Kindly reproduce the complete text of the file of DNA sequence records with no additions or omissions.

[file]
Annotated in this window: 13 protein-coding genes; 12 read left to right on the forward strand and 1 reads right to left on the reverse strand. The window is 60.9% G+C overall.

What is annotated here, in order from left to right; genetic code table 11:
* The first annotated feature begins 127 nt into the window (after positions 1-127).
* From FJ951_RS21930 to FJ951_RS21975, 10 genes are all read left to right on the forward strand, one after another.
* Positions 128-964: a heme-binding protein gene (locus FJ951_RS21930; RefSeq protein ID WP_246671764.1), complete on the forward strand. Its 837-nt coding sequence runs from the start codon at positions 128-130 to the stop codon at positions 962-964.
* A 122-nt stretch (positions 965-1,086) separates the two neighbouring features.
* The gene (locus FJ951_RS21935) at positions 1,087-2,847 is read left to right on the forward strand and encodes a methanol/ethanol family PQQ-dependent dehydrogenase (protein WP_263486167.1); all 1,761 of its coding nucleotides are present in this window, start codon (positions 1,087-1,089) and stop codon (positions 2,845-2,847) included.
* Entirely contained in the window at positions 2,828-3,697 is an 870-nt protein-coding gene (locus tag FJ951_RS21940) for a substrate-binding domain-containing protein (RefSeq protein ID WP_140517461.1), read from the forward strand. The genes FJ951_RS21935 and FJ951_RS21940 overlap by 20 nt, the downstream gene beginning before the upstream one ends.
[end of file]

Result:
Annotated in this window: 13 protein-coding genes; 12 read left to right on the forward strand and 1 reads right to left on the reverse strand. The window is 60.9% G+C overall.

What is annotated here, in order from left to right; genetic code table 11:
* The first annotated feature begins 127 nt into the window (after positions 1-127).
* From FJ951_RS21930 to FJ951_RS21975, 10 genes are all read left to right on the forward strand, one after another.
* Positions 128-964: a heme-binding protein gene (locus FJ951_RS21930; RefSeq protein ID WP_246671764.1), complete on the forward strand. Its 837-nt coding sequence runs from the start codon at positions 128-130 to the stop codon at positions 962-964.
* A 122-nt stretch (positions 965-1,086) separates the two neighbouring features.
* The gene (locus FJ951_RS21935) at positions 1,087-2,847 is read left to right on the forward strand and encodes a methanol/ethanol family PQQ-dependent dehydrogenase (protein WP_263486167.1); all 1,761 of its coding nucleotides are present in this window, start codon (positions 1,087-1,089) and stop codon (positions 2,845-2,847) included.
* Entirely contained in the window at positions 2,828-3,697 is an 870-nt protein-coding gene (locus tag FJ951_RS21940) for a substrate-binding domain-containing protein (RefSeq protein ID WP_140517461.1), read from the forward strand. The genes FJ951_RS21935 and FJ951_RS21940 overlap by 20 nt, the downstream gene beginning before the upstream one ends.